“There’s a reason the market continues to gravitate to receiving premiums and discounts for carcass traits – because they’re being paid for that,” Levi said. “My solution is the ‘bid the grid.’ You get the best of both worlds. Cattle are not committed; they’re up for negotiation; they’re not turned in. Their starting price is a bid-and-offer process no different than the bid-and-offer process for traditional cash.

“Producers – both those in the 1,000-head world and those in the 50,000-head world – will be compensated for Choice, will be compensated for 1s and 2s, will be discounted for heavies, etc.”

Levi recommended to the NCBA Cattle Market Working Group that the grid utilize the specs of the CME futures contract with a few nuances.

Wall and Kooima challenged the “bid the grid” idea, expressing concern over packer participation and whether or not producers currently hold enough leverage to pressure packers into implementing this strategy.

Levi understands the skepticism regarding packer participation in any non-mandated program. However, he supports communicating with packers regarding programs that would work for them, which some state cattlemen’s association have been doing. And he said NCBA reported to the working group that all four packers “are extremely interested in” a standardized grid with standardized specs.

Wall, Kooima and Levi all agreed there is a need for change to ensure a sustainable business environment for current and future cattle feeders.

“I think there’s one thing we can all agree on – it’s that instantaneous information is extremely important to all our constituencies and peers,” Levi said. Instantaneous dissemination of information throughout the supply chain will enable producers to better leverage themselves in the marketplace.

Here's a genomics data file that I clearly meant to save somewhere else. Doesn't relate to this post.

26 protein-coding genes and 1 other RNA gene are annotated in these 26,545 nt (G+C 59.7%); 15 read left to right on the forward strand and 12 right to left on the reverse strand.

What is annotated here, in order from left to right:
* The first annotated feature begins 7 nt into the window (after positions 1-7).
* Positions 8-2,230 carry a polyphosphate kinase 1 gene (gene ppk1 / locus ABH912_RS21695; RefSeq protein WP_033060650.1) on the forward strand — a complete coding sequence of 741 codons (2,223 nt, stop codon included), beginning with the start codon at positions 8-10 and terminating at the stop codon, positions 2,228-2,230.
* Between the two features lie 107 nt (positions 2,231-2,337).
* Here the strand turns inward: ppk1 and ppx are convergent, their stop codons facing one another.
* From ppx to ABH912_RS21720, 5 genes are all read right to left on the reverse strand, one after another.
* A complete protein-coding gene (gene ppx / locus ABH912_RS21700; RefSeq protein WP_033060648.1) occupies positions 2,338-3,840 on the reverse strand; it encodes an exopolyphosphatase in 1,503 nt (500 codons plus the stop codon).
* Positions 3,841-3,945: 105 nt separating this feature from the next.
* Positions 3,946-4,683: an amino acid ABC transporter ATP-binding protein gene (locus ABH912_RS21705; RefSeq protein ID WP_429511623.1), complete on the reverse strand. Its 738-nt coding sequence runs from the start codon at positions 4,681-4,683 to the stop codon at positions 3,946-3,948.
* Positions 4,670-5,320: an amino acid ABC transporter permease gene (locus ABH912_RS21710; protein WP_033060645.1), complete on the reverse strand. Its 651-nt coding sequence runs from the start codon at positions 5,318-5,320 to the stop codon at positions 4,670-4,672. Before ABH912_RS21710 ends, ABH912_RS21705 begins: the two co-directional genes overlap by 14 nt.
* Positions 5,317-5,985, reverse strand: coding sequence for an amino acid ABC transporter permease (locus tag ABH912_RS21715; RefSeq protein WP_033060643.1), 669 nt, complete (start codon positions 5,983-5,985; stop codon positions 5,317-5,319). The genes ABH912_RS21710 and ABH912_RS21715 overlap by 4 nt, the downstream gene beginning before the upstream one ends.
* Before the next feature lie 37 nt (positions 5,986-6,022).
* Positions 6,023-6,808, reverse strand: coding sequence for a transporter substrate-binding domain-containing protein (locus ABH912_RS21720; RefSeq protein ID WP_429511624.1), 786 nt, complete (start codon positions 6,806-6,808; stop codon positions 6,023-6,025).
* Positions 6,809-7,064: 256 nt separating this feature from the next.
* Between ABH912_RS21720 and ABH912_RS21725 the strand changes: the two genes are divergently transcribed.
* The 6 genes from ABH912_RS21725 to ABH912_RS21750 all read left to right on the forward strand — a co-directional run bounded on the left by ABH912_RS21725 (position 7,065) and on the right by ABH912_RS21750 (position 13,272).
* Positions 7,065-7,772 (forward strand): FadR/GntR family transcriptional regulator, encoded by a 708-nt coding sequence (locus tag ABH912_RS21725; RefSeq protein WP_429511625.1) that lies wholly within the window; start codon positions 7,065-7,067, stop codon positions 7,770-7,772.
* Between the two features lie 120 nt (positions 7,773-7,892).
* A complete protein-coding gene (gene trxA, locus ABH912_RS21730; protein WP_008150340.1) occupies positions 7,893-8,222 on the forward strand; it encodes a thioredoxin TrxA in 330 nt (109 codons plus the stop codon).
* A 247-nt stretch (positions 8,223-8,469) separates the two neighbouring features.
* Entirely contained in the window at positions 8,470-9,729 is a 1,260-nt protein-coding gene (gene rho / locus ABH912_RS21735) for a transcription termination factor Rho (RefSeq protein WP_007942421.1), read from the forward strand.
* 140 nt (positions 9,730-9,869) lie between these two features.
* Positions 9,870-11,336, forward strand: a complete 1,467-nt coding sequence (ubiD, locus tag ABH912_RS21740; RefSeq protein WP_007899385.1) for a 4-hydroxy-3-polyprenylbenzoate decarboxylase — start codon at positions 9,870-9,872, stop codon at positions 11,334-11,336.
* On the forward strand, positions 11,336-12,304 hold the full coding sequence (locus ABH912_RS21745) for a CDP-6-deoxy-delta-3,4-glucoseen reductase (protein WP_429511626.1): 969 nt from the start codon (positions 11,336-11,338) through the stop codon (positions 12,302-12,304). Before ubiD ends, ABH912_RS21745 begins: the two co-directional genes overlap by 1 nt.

Among alternative price discovery ideas, including modifying the CME futures contract specs and boxed beef cut-out-based pricing for live cattle, the biggest concern is how to enforce implementation without creating a government mandate.

Don Close, senior analyst – animal protein at Rabobank, cautions against making major policy changes during a Black Swan event.

“When you have the biggest market disruption going all the way back to the Nixon price freeze – and we are still in the fire today, the market has not calmed down – the smartest thing the industry can do is absolutely nothing. Continue to debate, continue to study these issues, but don’t go in there as emotionally charged as this market is and try to make policy changes.

“Let the waters calm and then take up these policy decisions again.”

While there may not be a single golden fix to our current situation, our industry is in a unique situation with scrutiny coming from consumers and government into our supply chain, prompting the opportunity for action if we strike while the iron is hot. However, industry members must first stick to their roots and work together to come up with a solution that will minimize negative consequences for and promote the sustainability of future generations of cattle producers, keeping in mind emotions need to be disregarded while creating new policy for our constituents. (We can all agree that Prohibition was probably a bit extreme, right?)